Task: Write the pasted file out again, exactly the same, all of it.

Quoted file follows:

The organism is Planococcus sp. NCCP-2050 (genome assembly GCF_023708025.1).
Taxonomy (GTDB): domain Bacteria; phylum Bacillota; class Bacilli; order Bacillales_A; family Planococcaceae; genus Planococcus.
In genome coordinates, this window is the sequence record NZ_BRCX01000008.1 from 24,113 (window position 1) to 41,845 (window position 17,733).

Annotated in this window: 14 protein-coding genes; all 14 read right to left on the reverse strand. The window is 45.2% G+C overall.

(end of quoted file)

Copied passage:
The organism is Planococcus sp. NCCP-2050 (genome assembly GCF_023708025.1).
Taxonomy (GTDB): domain Bacteria; phylum Bacillota; class Bacilli; order Bacillales_A; family Planococcaceae; genus Planococcus.
In genome coordinates, this window is the sequence record NZ_BRCX01000008.1 from 24,113 (window position 1) to 41,845 (window position 17,733).

Annotated in this window: 14 protein-coding genes; all 14 read right to left on the reverse strand. The window is 45.2% G+C overall.